1Q84

Publisher: Anchor Canada

The year is 1984. Aomame is riding in a taxi on the expressway, in a hurry to carry out an assignment. Her work is not the kind that can be discussed in public. When they get tied up in traffic, the taxi driver suggests a bizarre 'proposal' to her. Having no other choice she agrees, but as a result of her actions she starts to feel as though she is gradually becoming detached from the real world. She has been on a top secret mission, and her next job leads her to encounter the superhuman founder of a religious cult. Meanwhile, Tengo is leading a nondescript life but wishes to become a writer. He inadvertently becomes involved in a strange disturbance that develops over a literary prize. While Aomame and Tengo impact on each other in various ways, at times by accident and at times intentionally, they come closer and closer to meeting. Eventually the two of them notice that they are indispensable to each other. Is it possible for them to ever meet in the real world?

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Chapter 1

Aomame

Don't Let Appearances Fool You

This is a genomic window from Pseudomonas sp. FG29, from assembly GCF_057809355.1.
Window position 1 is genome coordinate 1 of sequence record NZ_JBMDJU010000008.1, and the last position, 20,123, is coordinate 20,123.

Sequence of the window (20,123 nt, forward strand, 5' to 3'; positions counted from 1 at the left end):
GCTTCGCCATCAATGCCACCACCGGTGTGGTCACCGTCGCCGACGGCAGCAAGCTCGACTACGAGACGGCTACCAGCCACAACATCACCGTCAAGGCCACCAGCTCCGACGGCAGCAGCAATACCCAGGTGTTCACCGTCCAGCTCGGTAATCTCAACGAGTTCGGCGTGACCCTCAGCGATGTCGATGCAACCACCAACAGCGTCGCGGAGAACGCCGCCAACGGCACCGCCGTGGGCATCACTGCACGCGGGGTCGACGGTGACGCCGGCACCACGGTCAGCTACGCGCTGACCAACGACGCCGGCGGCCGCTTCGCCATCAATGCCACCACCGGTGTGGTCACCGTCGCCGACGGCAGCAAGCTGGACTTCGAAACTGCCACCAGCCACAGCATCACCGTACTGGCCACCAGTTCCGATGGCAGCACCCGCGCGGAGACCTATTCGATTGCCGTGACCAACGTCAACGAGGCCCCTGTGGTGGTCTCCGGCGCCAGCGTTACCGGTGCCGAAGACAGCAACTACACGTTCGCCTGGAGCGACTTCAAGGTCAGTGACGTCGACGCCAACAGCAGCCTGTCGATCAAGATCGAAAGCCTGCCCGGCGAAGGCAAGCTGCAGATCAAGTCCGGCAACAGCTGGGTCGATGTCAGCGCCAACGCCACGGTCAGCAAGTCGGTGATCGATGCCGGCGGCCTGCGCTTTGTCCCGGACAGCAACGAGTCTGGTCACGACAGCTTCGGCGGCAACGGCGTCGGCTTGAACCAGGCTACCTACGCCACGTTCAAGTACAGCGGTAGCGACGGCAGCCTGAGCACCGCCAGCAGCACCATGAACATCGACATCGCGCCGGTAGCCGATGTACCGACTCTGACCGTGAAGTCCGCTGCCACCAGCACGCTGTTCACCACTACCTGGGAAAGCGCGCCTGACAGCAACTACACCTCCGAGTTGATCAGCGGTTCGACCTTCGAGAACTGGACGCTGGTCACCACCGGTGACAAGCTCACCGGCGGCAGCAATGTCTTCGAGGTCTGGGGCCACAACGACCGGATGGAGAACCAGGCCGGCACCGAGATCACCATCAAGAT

The taxi's radio was tuned to a classical FM broadcast. Janácek's Sinfonietta-probably not the ideal music to hear in a taxi caught in traffic. The middle-aged driver didn't seem to be listening very closely, either. With his mouth clamped shut, he...
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READING GUIDE

1. 1Q84 is a vast and intricate novel. What are the pleasures of reading such a long work, of staying with the same characters over such a long period of time?

2. Murakami has said he is a fan of the mystery writer Elmore Leonard. What elements of the mystery genre does 1Q84 employ? How does Murakami...

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PRAISE FOR

Praise for 1Q84
"One of those rare books that disappear in your hands, pulling you into its mysteries with such speed and skill that you don't even notice as the hours tick by and the mountain of pages quietly shrinks. . . . In typical Murakami fashion, the result is deeply weird--and surprisingly convincing. . . . Its enigmatic glow makes the world seem a little strange long after you turn the last page."
—Entertainment Weekly (Grade: A)